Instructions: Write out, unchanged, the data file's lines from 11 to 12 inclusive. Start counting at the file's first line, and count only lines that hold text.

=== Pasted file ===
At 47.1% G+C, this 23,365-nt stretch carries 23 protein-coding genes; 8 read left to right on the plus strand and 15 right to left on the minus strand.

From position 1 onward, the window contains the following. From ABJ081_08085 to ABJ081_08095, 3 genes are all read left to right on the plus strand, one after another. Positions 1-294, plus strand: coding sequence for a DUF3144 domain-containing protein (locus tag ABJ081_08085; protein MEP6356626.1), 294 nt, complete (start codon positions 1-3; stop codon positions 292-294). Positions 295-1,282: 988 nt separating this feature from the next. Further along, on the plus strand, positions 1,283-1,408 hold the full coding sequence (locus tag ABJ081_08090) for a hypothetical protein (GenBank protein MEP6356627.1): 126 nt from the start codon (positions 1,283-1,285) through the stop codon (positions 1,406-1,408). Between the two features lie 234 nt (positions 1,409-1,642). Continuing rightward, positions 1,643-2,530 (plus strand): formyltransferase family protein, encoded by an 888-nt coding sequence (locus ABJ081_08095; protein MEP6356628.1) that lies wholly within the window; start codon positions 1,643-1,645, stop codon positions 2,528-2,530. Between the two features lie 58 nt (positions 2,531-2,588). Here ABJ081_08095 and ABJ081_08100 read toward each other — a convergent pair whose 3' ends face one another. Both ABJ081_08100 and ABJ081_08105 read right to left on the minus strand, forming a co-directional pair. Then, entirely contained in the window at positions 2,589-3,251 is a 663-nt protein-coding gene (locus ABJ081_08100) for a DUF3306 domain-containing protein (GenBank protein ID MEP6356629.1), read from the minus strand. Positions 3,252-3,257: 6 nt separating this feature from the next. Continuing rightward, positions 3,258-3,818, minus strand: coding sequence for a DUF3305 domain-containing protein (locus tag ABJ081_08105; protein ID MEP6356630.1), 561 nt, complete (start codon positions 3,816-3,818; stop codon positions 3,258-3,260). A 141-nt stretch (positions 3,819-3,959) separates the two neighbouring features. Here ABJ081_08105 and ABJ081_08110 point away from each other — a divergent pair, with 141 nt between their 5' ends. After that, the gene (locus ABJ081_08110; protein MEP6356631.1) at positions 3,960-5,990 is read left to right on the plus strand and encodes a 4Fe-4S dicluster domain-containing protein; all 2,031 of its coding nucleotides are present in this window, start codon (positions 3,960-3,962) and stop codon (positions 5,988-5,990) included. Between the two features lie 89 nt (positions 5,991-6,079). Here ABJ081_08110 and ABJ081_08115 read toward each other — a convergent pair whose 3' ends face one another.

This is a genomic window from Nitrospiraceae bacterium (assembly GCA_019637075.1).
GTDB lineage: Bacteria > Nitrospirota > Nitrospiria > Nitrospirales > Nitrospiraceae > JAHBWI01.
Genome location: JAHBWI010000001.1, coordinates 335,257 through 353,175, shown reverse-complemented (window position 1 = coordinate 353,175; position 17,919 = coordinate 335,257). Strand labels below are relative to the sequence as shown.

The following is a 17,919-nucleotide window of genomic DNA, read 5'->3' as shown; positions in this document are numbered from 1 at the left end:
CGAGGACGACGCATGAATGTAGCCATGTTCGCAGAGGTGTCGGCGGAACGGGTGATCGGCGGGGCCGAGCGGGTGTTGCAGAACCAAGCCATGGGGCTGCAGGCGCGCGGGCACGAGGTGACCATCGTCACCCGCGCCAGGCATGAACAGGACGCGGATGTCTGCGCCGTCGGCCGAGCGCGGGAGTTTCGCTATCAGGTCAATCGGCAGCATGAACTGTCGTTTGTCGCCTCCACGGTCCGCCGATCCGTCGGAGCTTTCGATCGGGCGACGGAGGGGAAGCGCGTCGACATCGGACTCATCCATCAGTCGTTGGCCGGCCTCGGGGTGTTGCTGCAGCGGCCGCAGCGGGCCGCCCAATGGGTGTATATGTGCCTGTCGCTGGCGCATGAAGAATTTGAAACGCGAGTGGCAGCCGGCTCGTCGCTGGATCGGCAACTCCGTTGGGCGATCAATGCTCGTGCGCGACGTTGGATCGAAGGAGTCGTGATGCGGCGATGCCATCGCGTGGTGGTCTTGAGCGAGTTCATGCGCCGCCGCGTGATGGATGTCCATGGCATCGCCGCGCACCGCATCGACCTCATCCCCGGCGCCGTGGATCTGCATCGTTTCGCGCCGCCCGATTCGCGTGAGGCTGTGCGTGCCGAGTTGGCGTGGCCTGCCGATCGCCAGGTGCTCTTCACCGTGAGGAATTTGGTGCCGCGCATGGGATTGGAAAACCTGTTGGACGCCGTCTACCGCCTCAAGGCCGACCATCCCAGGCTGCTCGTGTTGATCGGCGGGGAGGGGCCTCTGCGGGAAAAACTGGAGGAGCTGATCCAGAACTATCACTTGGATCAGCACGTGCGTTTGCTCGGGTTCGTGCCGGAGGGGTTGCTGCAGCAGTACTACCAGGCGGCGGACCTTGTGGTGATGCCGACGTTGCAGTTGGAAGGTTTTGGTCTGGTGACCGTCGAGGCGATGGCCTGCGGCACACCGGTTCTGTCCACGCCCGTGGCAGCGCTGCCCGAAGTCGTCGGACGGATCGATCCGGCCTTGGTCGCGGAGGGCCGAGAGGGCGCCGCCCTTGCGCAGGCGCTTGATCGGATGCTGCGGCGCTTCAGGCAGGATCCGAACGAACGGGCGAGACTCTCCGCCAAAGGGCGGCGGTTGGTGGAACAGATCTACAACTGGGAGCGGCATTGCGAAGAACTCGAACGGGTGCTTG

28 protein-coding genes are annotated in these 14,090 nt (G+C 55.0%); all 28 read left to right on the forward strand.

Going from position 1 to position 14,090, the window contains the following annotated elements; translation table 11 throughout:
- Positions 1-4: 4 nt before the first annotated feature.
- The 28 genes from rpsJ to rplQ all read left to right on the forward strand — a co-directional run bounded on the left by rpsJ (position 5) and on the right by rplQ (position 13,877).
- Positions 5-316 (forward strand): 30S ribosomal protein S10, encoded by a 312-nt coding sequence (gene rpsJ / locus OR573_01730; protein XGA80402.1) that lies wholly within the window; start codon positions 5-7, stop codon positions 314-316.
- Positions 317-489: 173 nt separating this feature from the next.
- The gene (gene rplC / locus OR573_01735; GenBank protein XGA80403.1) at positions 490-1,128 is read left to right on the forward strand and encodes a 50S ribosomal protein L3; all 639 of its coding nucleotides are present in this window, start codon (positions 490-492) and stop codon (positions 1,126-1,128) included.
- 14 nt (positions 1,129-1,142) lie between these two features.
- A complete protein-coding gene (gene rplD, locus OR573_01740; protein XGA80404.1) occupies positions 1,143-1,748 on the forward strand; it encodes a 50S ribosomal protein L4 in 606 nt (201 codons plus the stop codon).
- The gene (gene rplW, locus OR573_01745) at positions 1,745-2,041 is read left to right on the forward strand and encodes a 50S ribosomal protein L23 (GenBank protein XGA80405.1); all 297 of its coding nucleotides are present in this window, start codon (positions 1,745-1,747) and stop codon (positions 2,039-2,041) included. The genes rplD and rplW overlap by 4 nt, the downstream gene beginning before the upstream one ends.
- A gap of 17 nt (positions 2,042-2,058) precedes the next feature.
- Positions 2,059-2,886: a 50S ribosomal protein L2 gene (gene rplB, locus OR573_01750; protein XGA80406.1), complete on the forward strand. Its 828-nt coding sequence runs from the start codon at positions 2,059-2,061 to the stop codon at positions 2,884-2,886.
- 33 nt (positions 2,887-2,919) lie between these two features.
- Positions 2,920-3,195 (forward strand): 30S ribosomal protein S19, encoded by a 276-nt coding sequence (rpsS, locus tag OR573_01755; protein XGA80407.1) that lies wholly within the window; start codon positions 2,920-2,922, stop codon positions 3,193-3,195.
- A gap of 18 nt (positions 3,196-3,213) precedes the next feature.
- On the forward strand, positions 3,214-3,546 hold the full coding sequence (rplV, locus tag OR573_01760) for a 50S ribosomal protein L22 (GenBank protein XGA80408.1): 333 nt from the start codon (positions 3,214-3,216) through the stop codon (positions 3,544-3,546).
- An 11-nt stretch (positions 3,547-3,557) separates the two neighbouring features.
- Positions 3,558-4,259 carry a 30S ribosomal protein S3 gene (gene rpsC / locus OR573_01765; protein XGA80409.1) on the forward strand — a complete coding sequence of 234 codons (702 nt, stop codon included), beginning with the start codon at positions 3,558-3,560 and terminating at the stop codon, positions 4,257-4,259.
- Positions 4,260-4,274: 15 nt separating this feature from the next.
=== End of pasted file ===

- The 28 genes from rpsJ to rplQ all read left to right on the forward strand — a co-directional run bounded on the left by rpsJ (position 5) and on the right by rplQ (position 13,877).
- Positions 5-316 (forward strand): 30S ribosomal protein S10, encoded by a 312-nt coding sequence (gene rpsJ / locus OR573_01730; protein XGA80402.1) that lies wholly within the window; start codon positions 5-7, stop codon positions 314-316.